Wednesday, September 11, 2019

More on Crashing Life Expectancy in the US

As a follow up to my post, Crashing Life Expectancy in the United States, Michael G. emails:
Bob –  When you write below that this is a result of the socialization of medicine you leave yourself open to the counterpoint that Europe has socialized medicine and is not experiencing this drop off in life expectancy.  In my view the largest reason for this is due to the American diet and resulting obesity levels.  The US has an obesity problem that far outstrips other first world nations.  The carb rich and erroneously dangerous USDA food pyramid is the primary culprit.  Worse, our medical community resorts to drugs to treat this epidemic (largely in the form of diabetes, high blood pressure and other cardiovascular drugs).

The ”socialization of medicine”, while a big problem in and of itself and the primary cause in rising healthcare costs, it is difficult to make that argument when other socialized medicine countries are not seeing the same reduction in life expectancy.
RW response:

I consider the USDA food pyramid (influenced by the crony carb-industrial complex) and the medical community, which is totally influenced by the crony-American Medical Association and crony-pharma, part of the socialization of US medical care. It, of course, starts with the governmet-created oligopoly in medical education in the US.

When I think socialization, I am not thinking just the payment system but also the government influence on healthcare advice and medical practices. The medical drug system in the US is extremely socialistic and crooked. Most doctors in the US just buy the government propaganda. And the crony government-controlled hospital/medical cost structure in the US is obscene.

These are the problems and government is more and more making the rules about healthcare here in the US. Obamacare was just another big step in that direction which is probably cutting treatment out for those on the margin. The new push for "end of life" planning by the medical ethicist creeps is also part of it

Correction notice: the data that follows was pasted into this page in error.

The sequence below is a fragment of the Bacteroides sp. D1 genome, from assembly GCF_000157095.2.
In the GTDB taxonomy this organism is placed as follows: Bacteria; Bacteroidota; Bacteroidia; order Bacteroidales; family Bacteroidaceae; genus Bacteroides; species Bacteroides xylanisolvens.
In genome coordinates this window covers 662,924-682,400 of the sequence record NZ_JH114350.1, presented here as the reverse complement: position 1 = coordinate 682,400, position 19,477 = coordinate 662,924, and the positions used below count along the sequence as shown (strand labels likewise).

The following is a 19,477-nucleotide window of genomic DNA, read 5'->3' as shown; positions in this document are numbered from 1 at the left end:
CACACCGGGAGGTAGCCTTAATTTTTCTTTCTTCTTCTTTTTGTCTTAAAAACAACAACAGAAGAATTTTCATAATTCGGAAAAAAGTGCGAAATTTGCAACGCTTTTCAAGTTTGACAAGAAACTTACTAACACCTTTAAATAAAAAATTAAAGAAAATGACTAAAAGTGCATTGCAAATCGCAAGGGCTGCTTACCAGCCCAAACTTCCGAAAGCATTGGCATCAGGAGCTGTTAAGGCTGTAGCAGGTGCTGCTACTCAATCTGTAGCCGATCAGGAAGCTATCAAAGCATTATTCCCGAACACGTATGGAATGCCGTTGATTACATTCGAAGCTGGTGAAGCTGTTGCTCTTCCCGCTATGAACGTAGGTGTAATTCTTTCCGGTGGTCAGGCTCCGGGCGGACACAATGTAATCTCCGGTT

European countries may have a bit more socialization of the payment system but much of the extreme crony directed healthcare that is exploding here in the US doesn't exist overseas. The extremely lower prices in foreign countries for drugs, for example, is a signal that the crony influence isn't as great.

The AMA with its role in influencing the US government to limit medical education in the US is probably one of the greatest killer organizations on the planet.



  1. Also I think that Europeans just eat and live healthier than Americans in general which gives Europeans an advantage that the US has to counter via better medical care. (Imagine, as thought experiment, there was no medical care at all. Hands down I believe Europeans would have a longer life expactancy on average).

  2. If we are looking at a change in life expectancy rather than life expectancy as such then it would not matter if European rates are higher or lower, unless the only factor that contributes to life expectancy is health/medical care. This is obviously absurd, although people, especially on the left, talk as if it is the case.

  3. Medical schools rarely have in their curriculum a course on nutrition and health, yet many MDs feel they're qualified to give diet advice, and patients comply. A very bad idea.

  4. Obesity in the US is over 10% higher per capita than Western Europe. Do Euros have healthier diets than us fat Americans? I don’t know but, in my experience no. What I have seen is that Euros are not prescribed as much pharmaceuticals as Americanos.

    It also seems that they are not as stressed out as we are. Stress can cause more cortisol to be released. High levels of cortisol can cause a number of health issues including storing more fat and high blood pressure.

  5. All of this is conjecture, but the changing US healthcare system could be a factor. Also, since the baby boomers are aging, perhaps the change has something to do with their lifestyle that was unique from previous generations. I have heard countless baby boomers say things like “we had leased gas, and it didn’t hurt us” , “ we used to play with mercury when we were kids and it didn’t hurt us” . Along with the increase in drug use of the baby boomers compared to previous generations. I don’t know if any of this was seen more in Americans than Europeans, the point is it is all conjecture and there may be other, yet unexplored, reasons for the change.

    I have noticed healthcare get worse, seemingly, in the past 15 years though. The most noteworthy, in my opinion, is the rise of PA’s and nurse practitioners. Some of them may be “good” at what they do, but none of them are doctors. I have had some pretty bad experiences with nurse practitioners who think they know more than they do. Also, they may be able to handle “normal” stuff, but throw them a curve ball and they have no idea what to do. This is why it isn’t a great idea to let a nurse anesthetist give you anesthesia for a procedure, especially if you are elderly or have health problems.